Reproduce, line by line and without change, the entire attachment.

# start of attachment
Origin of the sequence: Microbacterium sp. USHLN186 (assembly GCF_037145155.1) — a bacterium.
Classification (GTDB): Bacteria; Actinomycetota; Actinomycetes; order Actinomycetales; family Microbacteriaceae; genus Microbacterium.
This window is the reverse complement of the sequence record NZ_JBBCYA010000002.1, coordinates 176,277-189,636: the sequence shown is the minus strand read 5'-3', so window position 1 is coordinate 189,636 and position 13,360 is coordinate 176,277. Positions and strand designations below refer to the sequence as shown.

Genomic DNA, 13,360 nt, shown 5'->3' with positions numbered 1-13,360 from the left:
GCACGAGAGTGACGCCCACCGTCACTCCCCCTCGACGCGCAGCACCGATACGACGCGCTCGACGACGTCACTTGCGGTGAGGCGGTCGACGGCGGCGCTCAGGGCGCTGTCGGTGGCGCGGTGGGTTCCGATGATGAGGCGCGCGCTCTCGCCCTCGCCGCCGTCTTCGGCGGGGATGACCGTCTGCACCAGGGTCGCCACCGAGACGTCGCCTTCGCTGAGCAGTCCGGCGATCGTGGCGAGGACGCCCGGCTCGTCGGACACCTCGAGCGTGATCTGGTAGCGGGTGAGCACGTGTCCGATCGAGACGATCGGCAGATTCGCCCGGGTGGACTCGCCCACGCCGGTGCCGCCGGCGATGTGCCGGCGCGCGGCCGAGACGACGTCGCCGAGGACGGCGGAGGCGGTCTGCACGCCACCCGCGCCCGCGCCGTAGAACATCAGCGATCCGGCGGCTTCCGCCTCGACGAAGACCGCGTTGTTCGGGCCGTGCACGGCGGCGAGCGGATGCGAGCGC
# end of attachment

Origin of the sequence: Microbacterium sp. USHLN186 (assembly GCF_037145155.1) — a bacterium.
Classification (GTDB): Bacteria; Actinomycetota; Actinomycetes; order Actinomycetales; family Microbacteriaceae; genus Microbacterium.
This window is the reverse complement of the sequence record NZ_JBBCYA010000002.1, coordinates 176,277-189,636: the sequence shown is the minus strand read 5'-3', so window position 1 is coordinate 189,636 and position 13,360 is coordinate 176,277. Positions and strand designations below refer to the sequence as shown.

Genomic DNA, 13,360 nt, shown 5'->3' with positions numbered 1-13,360 from the left:
GCACGAGAGTGACGCCCACCGTCACTCCCCCTCGACGCGCAGCACCGATACGACGCGCTCGACGACGTCACTTGCGGTGAGGCGGTCGACGGCGGCGCTCAGGGCGCTGTCGGTGGCGCGGTGGGTTCCGATGATGAGGCGCGCGCTCTCGCCCTCGCCGCCGTCTTCGGCGGGGATGACCGTCTGCACCAGGGTCGCCACCGAGACGTCGCCTTCGCTGAGCAGTCCGGCGATCGTGGCGAGGACGCCCGGCTCGTCGGACACCTCGAGCGTGATCTGGTAGCGGGTGAGCACGTGTCCGATCGAGACGATCGGCAGATTCGCCCGGGTGGACTCGCCCACGCCGGTGCCGCCGGCGATGTGCCGGCGCGCGGCCGAGACGACGTCGCCGAGGACGGCGGAGGCGGTCTGCACGCCACCCGCGCCCGCGCCGTAGAACATCAGCGATCCGGCGGCTTCCGCCTCGACGAAGACCGCGTTGTTCGGGCCGTGCACGGCGGCGAGCGGATGCGAGCGC